Greeting Card Guilt: Save, Toss, or Opt Out?

HallmarkEver since I can remember, opening up cards for family birthdays, anniversaries, Mother’s Day and Father’s Day, was a special ritual. On those days, countertops were bedecked with a prideful display of numerous heartfelt cards. Happy clutter.

After all, nothing says it like a Hallmark card.  I happen to love greeting cards.  They commemorate both the big milestones as well as the smaller moments that happen every day in our lives.  Whether receiving or giving them, they always makes me happy. They matter to me. Hence, I just don’t buy any old card, and trust me, it takes me lots of time. Honestly, I love the ‘hunt’ for the perfect card for the special person in mind.

Especially in my family, the cards are always sentimental and earnest, and as important as the gift itself. To merely select a generic Hallmark card (with little effort) is not our standard practice. As it is, it’s often difficult to find ample text that captures or expresses the relationship.  And so we are inclined (I admit to starting the trend) to embellish and fill the inside pages with our own personal thoughtful words. I might add, we also have a tendency to buy multiple cards for the same person, same celebration (a serious, sappy, and always a funny one).  I sometimes think that we have helped keep Hallmark in business.  Seriously.  Don’t judge, it’s just what we do.

So you can only imagine if we all saved our cards through the years, it would be a staggering amount of cards. It would be an insurmountable quantum of card clutter, for sure. Truth be told, I use to save ALL of my the cards.  Through the years, I edited them down and considered just saving the special ones from every year, but that still left with me an unmanageable amount of cards.  Sentimental clutter tugging at my heartstrings again.

As a Professional Organizer, I’ve seen too many boxfuls of sentimental cards take up prime real estate in client’s closets, overfilled drawers, or stuffed into crowded bookcases.  More often than not, this memorabilia is rarely revisited or sadly, neglected. As a result of this realization, I’m now becoming more ruthless with what I save. For me, the likelihood of sitting down and re-reading every special card I’ve ever received is slim.  One could argue this; feel what you need to feel in the moment, enjoy it, and let it go.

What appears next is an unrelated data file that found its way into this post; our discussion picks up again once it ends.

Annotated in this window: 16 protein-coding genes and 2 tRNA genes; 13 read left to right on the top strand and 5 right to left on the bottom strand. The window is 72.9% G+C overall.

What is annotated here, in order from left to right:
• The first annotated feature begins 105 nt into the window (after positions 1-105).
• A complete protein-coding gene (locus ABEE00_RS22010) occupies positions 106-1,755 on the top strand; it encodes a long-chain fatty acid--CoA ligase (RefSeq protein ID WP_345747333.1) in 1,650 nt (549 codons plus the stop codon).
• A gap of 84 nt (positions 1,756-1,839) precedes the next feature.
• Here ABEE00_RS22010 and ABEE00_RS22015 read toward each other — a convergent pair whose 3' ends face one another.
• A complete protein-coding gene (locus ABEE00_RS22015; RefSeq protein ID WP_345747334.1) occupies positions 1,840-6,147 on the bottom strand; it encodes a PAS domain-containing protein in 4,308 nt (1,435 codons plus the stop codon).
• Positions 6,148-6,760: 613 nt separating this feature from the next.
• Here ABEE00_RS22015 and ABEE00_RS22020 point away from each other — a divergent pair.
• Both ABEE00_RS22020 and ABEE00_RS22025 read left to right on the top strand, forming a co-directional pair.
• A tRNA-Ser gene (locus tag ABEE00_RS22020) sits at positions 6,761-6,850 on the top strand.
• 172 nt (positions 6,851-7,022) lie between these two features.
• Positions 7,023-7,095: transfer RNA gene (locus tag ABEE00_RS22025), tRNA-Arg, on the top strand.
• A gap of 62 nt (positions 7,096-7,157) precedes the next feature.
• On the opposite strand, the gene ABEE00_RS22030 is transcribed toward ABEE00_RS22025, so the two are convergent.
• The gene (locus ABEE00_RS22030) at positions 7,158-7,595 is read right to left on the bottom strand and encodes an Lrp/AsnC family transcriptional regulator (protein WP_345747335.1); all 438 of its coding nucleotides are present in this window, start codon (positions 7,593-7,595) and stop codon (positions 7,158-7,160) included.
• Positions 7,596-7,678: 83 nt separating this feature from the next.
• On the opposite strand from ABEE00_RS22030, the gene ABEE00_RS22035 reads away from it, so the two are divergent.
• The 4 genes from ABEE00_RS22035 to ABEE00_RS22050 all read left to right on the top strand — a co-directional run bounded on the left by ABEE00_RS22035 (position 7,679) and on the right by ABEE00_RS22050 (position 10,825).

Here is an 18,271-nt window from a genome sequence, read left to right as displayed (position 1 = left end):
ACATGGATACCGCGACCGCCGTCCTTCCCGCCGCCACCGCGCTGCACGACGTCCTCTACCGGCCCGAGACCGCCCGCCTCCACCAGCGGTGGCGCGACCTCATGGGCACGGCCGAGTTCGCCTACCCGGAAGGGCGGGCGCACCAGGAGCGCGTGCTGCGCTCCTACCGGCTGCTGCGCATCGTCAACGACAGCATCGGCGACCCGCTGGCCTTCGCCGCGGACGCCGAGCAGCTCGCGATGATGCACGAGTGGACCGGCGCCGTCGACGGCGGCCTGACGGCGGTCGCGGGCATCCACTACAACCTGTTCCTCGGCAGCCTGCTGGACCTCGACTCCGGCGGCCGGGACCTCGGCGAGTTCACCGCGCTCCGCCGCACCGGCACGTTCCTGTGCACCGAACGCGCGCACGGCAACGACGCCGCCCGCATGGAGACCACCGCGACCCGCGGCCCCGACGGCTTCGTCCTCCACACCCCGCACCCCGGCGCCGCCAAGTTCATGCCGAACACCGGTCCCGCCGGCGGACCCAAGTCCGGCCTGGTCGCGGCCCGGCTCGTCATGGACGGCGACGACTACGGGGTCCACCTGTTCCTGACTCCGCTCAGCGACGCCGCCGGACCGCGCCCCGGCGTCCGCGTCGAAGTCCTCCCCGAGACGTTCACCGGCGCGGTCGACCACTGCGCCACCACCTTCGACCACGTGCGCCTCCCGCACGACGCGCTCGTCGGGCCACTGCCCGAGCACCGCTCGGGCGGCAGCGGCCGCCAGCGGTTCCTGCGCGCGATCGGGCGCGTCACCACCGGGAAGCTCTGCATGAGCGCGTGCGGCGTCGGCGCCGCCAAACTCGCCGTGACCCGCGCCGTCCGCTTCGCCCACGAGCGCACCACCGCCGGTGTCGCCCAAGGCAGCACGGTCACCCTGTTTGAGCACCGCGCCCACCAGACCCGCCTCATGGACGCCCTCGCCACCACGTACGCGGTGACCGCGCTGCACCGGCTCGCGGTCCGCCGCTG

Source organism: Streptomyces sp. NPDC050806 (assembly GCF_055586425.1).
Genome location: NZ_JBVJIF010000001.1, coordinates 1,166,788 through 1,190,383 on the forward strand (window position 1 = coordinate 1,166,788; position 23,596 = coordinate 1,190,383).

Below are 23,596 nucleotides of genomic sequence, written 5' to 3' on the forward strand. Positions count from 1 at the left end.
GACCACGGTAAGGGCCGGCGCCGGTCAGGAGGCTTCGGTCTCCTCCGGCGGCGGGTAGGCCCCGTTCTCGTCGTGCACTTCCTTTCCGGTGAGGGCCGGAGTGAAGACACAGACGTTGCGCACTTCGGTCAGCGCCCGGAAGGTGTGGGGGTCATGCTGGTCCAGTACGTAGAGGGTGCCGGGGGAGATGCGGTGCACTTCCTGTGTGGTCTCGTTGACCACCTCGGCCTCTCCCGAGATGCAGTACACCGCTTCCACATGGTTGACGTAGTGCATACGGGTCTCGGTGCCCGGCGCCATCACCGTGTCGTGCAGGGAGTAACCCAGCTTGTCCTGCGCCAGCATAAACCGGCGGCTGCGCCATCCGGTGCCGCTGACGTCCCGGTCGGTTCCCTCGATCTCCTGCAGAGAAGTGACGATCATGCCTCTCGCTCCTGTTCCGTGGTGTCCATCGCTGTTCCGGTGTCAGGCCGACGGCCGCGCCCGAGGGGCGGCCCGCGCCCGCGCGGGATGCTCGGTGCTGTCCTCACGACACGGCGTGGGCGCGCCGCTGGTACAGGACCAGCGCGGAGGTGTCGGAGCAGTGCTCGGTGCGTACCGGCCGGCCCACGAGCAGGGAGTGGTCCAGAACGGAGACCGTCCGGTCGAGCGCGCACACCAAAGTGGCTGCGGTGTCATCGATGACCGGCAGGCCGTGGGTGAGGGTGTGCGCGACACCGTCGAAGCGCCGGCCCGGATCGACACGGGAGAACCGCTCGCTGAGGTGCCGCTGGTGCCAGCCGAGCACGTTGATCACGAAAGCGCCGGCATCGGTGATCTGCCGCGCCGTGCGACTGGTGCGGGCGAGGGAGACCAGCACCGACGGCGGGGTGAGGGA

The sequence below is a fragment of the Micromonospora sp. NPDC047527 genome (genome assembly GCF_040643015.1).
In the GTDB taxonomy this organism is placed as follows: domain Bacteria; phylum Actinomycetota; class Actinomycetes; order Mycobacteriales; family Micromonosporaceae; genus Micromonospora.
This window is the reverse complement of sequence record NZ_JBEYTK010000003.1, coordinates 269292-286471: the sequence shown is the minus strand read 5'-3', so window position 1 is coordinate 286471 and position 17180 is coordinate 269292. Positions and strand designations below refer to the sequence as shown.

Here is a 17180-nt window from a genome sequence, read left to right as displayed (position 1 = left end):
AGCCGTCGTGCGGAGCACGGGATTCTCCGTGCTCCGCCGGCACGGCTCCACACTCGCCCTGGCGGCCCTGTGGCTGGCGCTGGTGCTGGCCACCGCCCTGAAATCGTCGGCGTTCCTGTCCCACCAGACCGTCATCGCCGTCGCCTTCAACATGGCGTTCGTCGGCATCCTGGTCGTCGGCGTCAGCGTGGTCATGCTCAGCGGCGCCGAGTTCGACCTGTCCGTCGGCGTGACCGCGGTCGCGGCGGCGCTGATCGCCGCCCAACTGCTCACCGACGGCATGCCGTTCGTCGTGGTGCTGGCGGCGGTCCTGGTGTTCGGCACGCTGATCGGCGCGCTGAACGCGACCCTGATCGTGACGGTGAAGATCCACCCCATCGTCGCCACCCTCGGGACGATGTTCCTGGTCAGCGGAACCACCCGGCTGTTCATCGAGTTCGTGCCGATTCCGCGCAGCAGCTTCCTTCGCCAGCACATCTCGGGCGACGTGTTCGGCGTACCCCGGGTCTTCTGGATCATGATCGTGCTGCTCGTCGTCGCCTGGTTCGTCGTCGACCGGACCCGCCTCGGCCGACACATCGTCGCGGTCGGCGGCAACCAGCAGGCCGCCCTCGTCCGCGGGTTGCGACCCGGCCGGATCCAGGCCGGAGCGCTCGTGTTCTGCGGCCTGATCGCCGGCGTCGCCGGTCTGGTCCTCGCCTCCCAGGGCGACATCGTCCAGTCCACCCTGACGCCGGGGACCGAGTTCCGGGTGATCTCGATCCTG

My new rule of thumb is to display the cards for one week, then toss. I do keep a small box to preserve some special milestone cards and some beautifully written sentiments from my family.

Setting limits has helped eliminate any regret. You can’t keep them all, but you can definitely keep some.

One of my favorite vendors @ NAPO conference, Clearly Noted, has managed to eliminate the card clutter dilemma in a very simple and tender way. As a Professional Organizer herself, (along with Sandra) they design unique and thoughtful cards that convey special sentiments specific to our relationships with our clients.  They’ve cleverly created so many heartfelt ways to thank, encourage, motivate, inspire, and champion their organizing efforts. It’s a very personal reminder that we understand their journey. Inside such a card in small print it says,  “This card is good for one week-then you have my permission to toss it!” How great is that? I’ve given them out to so many clients that are learning how to clear their clutter and they appreciate the irony.  Of course, their first impulse is to keep the card “forever”, but they understand the benefits of letting go.  No guilt.  Clearly noted, indeed.

But if you are one who does struggle with letting go of your sentimental cards, avoid storing them haphazardly.  No need to shove them in drawers or pile in overstuffed shoeboxes.  Give them pride of place.  Consider this viable option;  Card memories is a great clutter-free product that preserves and displays the card (both inner and outer text) in a clear-sleeved album.

Another clutter-free option is the virtual greeting card.  It’s paperless, immediate, and guilt-free. Easy peasy, right? You open the e-card, read it, delete it, or save it. Have you noticed that there’s an increasingly popular trend to text or post to FaceBook? So many more are opting to send instant and free greetings, in lieu of a physical card.

For me, I still love a hand written note, always.  It feels very different to me.  It tells me that someone took the extra time.  Don’t get me wrong, personalized texts are heartfelt too.  I appreciate any kind of attention, lol.

FYI, you can still be sure to find me stalled in the Hallmark aisle searching for this month’s celebrations. If you are the object of my affection, I apologize in advance for giving you card clutter to deal with. Touch, read, toss, I’m OK with that.

So tell me… when it’s your birthday, what do you wish for? A written card, an e-card, or a text?

Read this post on single page to comment →